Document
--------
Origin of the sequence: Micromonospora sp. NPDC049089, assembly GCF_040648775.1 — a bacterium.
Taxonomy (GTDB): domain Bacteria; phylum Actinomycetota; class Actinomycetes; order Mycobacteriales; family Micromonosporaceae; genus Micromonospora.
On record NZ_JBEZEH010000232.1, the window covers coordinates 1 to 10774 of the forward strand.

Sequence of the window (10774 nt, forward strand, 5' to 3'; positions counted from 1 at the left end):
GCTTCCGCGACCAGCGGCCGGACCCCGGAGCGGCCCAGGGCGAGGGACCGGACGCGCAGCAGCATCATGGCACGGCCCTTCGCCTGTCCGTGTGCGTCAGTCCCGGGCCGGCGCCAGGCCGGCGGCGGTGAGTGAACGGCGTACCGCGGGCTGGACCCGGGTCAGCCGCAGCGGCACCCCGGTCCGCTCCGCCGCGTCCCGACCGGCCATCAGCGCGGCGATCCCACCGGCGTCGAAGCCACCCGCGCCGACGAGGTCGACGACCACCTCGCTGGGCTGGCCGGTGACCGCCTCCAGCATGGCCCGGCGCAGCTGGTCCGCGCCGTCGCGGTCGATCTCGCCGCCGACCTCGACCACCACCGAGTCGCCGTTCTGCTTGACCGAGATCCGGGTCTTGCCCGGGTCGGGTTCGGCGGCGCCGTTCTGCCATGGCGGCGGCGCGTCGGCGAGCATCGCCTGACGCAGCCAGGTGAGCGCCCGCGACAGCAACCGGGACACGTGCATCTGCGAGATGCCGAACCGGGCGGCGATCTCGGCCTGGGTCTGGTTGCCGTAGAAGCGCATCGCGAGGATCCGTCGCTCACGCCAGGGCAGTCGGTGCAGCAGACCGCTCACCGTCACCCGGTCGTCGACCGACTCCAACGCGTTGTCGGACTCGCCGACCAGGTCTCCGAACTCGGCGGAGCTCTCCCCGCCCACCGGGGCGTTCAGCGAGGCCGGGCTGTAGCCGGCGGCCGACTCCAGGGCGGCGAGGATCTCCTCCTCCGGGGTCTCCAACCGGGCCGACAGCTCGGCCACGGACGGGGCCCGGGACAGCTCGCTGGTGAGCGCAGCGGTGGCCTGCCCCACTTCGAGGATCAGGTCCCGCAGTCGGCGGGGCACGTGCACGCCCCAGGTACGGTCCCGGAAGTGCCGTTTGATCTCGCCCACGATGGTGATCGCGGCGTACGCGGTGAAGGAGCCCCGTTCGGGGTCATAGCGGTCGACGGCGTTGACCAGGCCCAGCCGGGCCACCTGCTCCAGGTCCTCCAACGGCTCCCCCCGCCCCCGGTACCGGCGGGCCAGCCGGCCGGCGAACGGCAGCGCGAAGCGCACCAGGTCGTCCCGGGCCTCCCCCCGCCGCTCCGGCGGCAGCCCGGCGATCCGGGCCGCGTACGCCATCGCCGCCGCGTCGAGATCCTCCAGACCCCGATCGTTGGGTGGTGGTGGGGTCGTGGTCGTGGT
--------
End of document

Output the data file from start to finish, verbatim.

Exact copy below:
Origin of the sequence: Micromonospora sp. NPDC049089, assembly GCF_040648775.1 — a bacterium.
Taxonomy (GTDB): domain Bacteria; phylum Actinomycetota; class Actinomycetes; order Mycobacteriales; family Micromonosporaceae; genus Micromonospora.
On record NZ_JBEZEH010000232.1, the window covers coordinates 1 to 10774 of the forward strand.

Sequence of the window (10774 nt, forward strand, 5' to 3'; positions counted from 1 at the left end):
GCTTCCGCGACCAGCGGCCGGACCCCGGAGCGGCCCAGGGCGAGGGACCGGACGCGCAGCAGCATCATGGCACGGCCCTTCGCCTGTCCGTGTGCGTCAGTCCCGGGCCGGCGCCAGGCCGGCGGCGGTGAGTGAACGGCGTACCGCGGGCTGGACCCGGGTCAGCCGCAGCGGCACCCCGGTCCGCTCCGCCGCGTCCCGACCGGCCATCAGCGCGGCGATCCCACCGGCGTCGAAGCCACCCGCGCCGACGAGGTCGACGACCACCTCGCTGGGCTGGCCGGTGACCGCCTCCAGCATGGCCCGGCGCAGCTGGTCCGCGCCGTCGCGGTCGATCTCGCCGCCGACCTCGACCACCACCGAGTCGCCGTTCTGCTTGACCGAGATCCGGGTCTTGCCCGGGTCGGGTTCGGCGGCGCCGTTCTGCCATGGCGGCGGCGCGTCGGCGAGCATCGCCTGACGCAGCCAGGTGAGCGCCCGCGACAGCAACCGGGACACGTGCATCTGCGAGATGCCGAACCGGGCGGCGATCTCGGCCTGGGTCTGGTTGCCGTAGAAGCGCATCGCGAGGATCCGTCGCTCACGCCAGGGCAGTCGGTGCAGCAGACCGCTCACCGTCACCCGGTCGTCGACCGACTCCAACGCGTTGTCGGACTCGCCGACCAGGTCTCCGAACTCGGCGGAGCTCTCCCCGCCCACCGGGGCGTTCAGCGAGGCCGGGCTGTAGCCGGCGGCCGACTCCAGGGCGGCGAGGATCTCCTCCTCCGGGGTCTCCAACCGGGCCGACAGCTCGGCCACGGACGGGGCCCGGGACAGCTCGCTGGTGAGCGCAGCGGTGGCCTGCCCCACTTCGAGGATCAGGTCCCGCAGTCGGCGGGGCACGTGCACGCCCCAGGTACGGTCCCGGAAGTGCCGTTTGATCTCGCCCACGATGGTGATCGCGGCGTACGCGGTGAAGGAGCCCCGTTCGGGGTCATAGCGGTCGACGGCGTTGACCAGGCCCAGCCGGGCCACCTGCTCCAGGTCCTCCAACGGCTCCCCCCGCCCCCGGTACCGGCGGGCCAGCCGGCCGGCGAACGGCAGCGCGAAGCGCACCAGGTCGTCCCGGGCCTCCCCCCGCCGCTCCGGCGGCAGCCCGGCGATCCGGGCCGCGTACGCCATCGCCGCCGCGTCGAGATCCTCCAGACCCCGATCGTTGGGTGGTGGTGGGGTCGTGGTCGTGGT